A few days later, after having called and discussed everything with Elijah, Tricia called a staff meeting to make the big announcement. When everyone was finally in the room, she realized for the first time that she was nervous about this change. It was like a sudden knot blocked her airway, and she wasn’t sure if she could speak at all. Bravely, she cleared her throat and began her speech, pressing her hands firmly together to keep them from shaking so much.
“Hello, everyone! I hope that you’ve had a great week so far. As I’m sure you’ve noticed, Mr. Murphy still has not returned from his extended visit to his son’s home in North Carolina. I have been informed by his son, Elijah, that due to his failing health, Mr. Murphy will be taking up residence with them.” A quick glance around the room showed the several employees with stunned, concerned faces, waiting on her to tell them their future. This next part was the kicker. What would they think of the switch? Well, there was only one way to find out. “As I’m sure many of you realize, this leaves us without a current owner. Both Mr. Murphy and Elijah have both asked me if I would be willing to take over the station, and I have agreed to do just that. In doing so, I want you to know that each of you will still have a job for me. Our station has received some of the best ratings of all local stations recently, and I see no need to fix something if it isn’t broken.” A second glance around the room revealed something that she hadn’t expected: a look of relief, coupled with several smiling faces. They were excited. “I hope that you will all work with me as we all attempt to make this transition as smooth as possible, and I look forward to where our future will take us. Thank you all for coming and for listening to me.” Suddenly the silence broke as people began to return to their morning duties. Everyone congratulated Tricia as they began to leave the room, and many told her that they couldn’t have picked anyone better for the job. It was then that she knew that she had made the right decision.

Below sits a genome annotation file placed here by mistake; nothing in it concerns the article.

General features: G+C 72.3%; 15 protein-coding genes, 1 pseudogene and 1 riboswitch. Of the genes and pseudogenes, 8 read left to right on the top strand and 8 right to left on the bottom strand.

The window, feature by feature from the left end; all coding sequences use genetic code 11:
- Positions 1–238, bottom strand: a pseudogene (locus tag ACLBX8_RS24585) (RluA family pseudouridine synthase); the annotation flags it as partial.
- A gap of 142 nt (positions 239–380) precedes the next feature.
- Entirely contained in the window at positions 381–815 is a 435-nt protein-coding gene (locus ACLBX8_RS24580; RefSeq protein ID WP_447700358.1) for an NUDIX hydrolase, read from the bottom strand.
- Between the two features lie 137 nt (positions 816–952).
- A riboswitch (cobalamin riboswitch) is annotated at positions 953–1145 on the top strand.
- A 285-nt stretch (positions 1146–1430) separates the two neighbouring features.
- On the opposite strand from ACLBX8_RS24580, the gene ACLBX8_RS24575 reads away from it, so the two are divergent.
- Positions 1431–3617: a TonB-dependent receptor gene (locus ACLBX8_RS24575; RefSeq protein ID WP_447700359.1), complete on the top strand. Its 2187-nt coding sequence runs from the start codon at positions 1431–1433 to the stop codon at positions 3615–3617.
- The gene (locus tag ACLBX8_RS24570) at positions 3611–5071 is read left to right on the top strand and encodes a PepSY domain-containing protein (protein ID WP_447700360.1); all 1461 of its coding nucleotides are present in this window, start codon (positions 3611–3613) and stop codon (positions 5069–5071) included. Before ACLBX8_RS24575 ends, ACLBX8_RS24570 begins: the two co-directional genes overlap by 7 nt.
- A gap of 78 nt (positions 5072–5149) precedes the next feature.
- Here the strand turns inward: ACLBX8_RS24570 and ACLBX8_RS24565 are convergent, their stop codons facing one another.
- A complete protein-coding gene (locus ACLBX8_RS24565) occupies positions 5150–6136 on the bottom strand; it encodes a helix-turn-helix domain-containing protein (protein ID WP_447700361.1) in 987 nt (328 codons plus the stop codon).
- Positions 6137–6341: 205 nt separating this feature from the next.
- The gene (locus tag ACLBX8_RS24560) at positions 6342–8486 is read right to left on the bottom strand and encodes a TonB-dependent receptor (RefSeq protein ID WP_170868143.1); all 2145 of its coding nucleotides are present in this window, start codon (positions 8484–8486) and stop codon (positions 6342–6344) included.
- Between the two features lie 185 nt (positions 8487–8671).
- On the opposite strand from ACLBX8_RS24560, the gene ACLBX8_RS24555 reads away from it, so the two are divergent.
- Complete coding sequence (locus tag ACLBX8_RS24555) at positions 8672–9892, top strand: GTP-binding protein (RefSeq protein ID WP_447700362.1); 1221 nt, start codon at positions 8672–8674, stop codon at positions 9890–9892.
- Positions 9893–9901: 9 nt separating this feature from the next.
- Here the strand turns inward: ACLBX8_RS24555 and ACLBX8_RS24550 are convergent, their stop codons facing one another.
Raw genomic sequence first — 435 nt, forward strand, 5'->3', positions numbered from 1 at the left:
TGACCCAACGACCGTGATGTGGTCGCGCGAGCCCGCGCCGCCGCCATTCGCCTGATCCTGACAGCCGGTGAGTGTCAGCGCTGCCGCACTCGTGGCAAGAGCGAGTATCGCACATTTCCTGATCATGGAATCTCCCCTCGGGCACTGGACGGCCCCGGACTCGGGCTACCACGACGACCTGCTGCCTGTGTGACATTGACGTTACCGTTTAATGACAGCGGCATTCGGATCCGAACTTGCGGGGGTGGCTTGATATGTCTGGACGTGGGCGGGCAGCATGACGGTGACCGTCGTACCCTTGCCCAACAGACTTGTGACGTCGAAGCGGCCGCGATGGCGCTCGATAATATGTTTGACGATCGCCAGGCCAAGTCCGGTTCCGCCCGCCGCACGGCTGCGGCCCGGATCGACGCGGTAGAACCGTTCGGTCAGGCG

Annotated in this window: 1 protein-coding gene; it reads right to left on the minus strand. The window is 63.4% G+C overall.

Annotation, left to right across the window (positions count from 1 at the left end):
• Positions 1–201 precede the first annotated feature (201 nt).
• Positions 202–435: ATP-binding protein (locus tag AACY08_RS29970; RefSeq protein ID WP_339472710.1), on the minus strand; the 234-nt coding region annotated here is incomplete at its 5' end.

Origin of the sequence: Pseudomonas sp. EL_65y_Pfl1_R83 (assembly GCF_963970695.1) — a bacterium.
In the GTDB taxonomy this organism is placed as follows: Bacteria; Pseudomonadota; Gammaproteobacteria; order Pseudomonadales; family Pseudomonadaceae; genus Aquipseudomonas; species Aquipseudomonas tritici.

Two weeks later, on January 12, Tricia spent the day at her grandmother’s house celebrating her birthday. That evening, they sat down together at her grandmother’s kitchen table to eat the meal that they had prepared together that day. Her grandmother’s hand reached across the table and wrapped around Tricia’s own, and they bowed their heads.
“Dear Lord, Thank you for this wonderful day, and the blessing of another year. Thank you for this food, and please use it to make us stronger for you. Thank you for taking the time to leave your mark on us, and please allow us to shine for you. Amen.”
The prayer was so methodical, so familiar, that it wrapped around Tricia like an old blanket. It almost made what she had to say next even sweeter.
Sitting there, in that warm kitchen with the worn tile floors, it was almost as though she had come full circle. From performing and dancing for her grandmother on the old, worn “kitchen stage”, to owning her own radio station that would reach hundreds of people in their very own “kitchen stages”, all of the memories were connected, like the staff lines on a piece of sheet music, the music always going on.
“Grandmama,” she started, the smile already spreading across her face, “I think I’ve finally figured out what my fingerprint looks like.”